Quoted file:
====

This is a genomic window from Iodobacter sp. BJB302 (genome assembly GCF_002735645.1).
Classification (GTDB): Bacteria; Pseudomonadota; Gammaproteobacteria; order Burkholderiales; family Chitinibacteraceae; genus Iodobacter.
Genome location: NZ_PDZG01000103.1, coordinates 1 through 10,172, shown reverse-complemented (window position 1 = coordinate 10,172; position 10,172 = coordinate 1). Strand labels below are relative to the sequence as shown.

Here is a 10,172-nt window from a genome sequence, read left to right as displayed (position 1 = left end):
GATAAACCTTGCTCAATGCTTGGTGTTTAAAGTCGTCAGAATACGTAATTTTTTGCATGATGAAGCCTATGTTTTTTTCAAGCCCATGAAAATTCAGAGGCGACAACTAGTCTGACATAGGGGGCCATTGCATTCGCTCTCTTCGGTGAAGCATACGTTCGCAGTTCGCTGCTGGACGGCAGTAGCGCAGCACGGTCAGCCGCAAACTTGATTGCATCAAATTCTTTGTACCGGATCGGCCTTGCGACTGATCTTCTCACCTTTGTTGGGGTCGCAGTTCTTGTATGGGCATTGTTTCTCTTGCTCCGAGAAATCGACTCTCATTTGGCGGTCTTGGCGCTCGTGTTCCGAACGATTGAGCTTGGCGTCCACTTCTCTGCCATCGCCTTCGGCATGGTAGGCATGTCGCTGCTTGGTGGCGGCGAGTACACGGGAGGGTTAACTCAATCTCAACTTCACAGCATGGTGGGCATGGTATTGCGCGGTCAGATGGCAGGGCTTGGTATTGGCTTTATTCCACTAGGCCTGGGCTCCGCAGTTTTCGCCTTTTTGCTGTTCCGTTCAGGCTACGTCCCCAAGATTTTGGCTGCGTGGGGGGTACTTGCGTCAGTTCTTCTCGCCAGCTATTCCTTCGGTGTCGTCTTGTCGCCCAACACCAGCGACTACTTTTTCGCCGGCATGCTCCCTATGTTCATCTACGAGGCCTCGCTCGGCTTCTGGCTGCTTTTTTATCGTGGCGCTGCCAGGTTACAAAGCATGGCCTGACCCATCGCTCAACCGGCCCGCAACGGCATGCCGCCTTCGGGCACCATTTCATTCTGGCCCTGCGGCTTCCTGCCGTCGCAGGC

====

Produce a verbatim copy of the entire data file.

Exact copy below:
This is a genomic window from Iodobacter sp. BJB302 (genome assembly GCF_002735645.1).
Classification (GTDB): Bacteria; Pseudomonadota; Gammaproteobacteria; order Burkholderiales; family Chitinibacteraceae; genus Iodobacter.
Genome location: NZ_PDZG01000103.1, coordinates 1 through 10,172, shown reverse-complemented (window position 1 = coordinate 10,172; position 10,172 = coordinate 1). Strand labels below are relative to the sequence as shown.

Here is a 10,172-nt window from a genome sequence, read left to right as displayed (position 1 = left end):
GATAAACCTTGCTCAATGCTTGGTGTTTAAAGTCGTCAGAATACGTAATTTTTTGCATGATGAAGCCTATGTTTTTTTCAAGCCCATGAAAATTCAGAGGCGACAACTAGTCTGACATAGGGGGCCATTGCATTCGCTCTCTTCGGTGAAGCATACGTTCGCAGTTCGCTGCTGGACGGCAGTAGCGCAGCACGGTCAGCCGCAAACTTGATTGCATCAAATTCTTTGTACCGGATCGGCCTTGCGACTGATCTTCTCACCTTTGTTGGGGTCGCAGTTCTTGTATGGGCATTGTTTCTCTTGCTCCGAGAAATCGACTCTCATTTGGCGGTCTTGGCGCTCGTGTTCCGAACGATTGAGCTTGGCGTCCACTTCTCTGCCATCGCCTTCGGCATGGTAGGCATGTCGCTGCTTGGTGGCGGCGAGTACACGGGAGGGTTAACTCAATCTCAACTTCACAGCATGGTGGGCATGGTATTGCGCGGTCAGATGGCAGGGCTTGGTATTGGCTTTATTCCACTAGGCCTGGGCTCCGCAGTTTTCGCCTTTTTGCTGTTCCGTTCAGGCTACGTCCCCAAGATTTTGGCTGCGTGGGGGGTACTTGCGTCAGTTCTTCTCGCCAGCTATTCCTTCGGTGTCGTCTTGTCGCCCAACACCAGCGACTACTTTTTCGCCGGCATGCTCCCTATGTTCATCTACGAGGCCTCGCTCGGCTTCTGGCTGCTTTTTTATCGTGGCGCTGCCAGGTTACAAAGCATGGCCTGACCCATCGCTCAACCGGCCCGCAACGGCATGCCGCCTTCGGGCACCATTTCATTCTGGCCCTGCGGCTTCCTGCCGTCGCAGGC